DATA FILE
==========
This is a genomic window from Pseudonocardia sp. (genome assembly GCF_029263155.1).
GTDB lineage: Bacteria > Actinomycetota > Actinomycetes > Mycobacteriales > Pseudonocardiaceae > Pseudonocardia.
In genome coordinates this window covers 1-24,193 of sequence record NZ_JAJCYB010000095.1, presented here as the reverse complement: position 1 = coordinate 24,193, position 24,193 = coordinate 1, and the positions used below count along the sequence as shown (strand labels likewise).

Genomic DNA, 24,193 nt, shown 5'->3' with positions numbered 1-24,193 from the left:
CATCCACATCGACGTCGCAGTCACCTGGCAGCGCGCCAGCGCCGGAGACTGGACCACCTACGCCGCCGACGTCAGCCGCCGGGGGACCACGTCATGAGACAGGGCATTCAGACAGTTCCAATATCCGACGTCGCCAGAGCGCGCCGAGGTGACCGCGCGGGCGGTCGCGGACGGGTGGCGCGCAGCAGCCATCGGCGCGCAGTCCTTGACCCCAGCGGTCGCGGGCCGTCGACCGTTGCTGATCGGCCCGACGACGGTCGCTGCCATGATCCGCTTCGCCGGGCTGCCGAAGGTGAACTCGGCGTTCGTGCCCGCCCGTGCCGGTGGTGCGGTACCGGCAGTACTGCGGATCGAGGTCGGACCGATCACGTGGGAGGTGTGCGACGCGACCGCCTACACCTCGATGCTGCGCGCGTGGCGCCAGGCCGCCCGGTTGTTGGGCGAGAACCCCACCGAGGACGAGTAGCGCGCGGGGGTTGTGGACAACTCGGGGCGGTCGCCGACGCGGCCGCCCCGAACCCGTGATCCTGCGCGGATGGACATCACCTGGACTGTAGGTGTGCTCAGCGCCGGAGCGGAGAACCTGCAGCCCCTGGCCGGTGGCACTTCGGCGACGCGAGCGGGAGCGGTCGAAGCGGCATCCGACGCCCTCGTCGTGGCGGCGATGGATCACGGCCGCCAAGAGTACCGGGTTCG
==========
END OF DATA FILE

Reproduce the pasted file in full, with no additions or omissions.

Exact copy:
This is a genomic window from Pseudonocardia sp. (genome assembly GCF_029263155.1).
GTDB lineage: Bacteria > Actinomycetota > Actinomycetes > Mycobacteriales > Pseudonocardiaceae > Pseudonocardia.
In genome coordinates this window covers 1-24,193 of sequence record NZ_JAJCYB010000095.1, presented here as the reverse complement: position 1 = coordinate 24,193, position 24,193 = coordinate 1, and the positions used below count along the sequence as shown (strand labels likewise).

Genomic DNA, 24,193 nt, shown 5'->3' with positions numbered 1-24,193 from the left:
CATCCACATCGACGTCGCAGTCACCTGGCAGCGCGCCAGCGCCGGAGACTGGACCACCTACGCCGCCGACGTCAGCCGCCGGGGGACCACGTCATGAGACAGGGCATTCAGACAGTTCCAATATCCGACGTCGCCAGAGCGCGCCGAGGTGACCGCGCGGGCGGTCGCGGACGGGTGGCGCGCAGCAGCCATCGGCGCGCAGTCCTTGACCCCAGCGGTCGCGGGCCGTCGACCGTTGCTGATCGGCCCGACGACGGTCGCTGCCATGATCCGCTTCGCCGGGCTGCCGAAGGTGAACTCGGCGTTCGTGCCCGCCCGTGCCGGTGGTGCGGTACCGGCAGTACTGCGGATCGAGGTCGGACCGATCACGTGGGAGGTGTGCGACGCGACCGCCTACACCTCGATGCTGCGCGCGTGGCGCCAGGCCGCCCGGTTGTTGGGCGAGAACCCCACCGAGGACGAGTAGCGCGCGGGGGTTGTGGACAACTCGGGGCGGTCGCCGACGCGGCCGCCCCGAACCCGTGATCCTGCGCGGATGGACATCACCTGGACTGTAGGTGTGCTCAGCGCCGGAGCGGAGAACCTGCAGCCCCTGGCCGGTGGCACTTCGGCGACGCGAGCGGGAGCGGTCGAAGCGGCATCCGACGCCCTCGTCGTGGCGGCGATGGATCACGGCCGCCAAGAGTACCGGGTTCG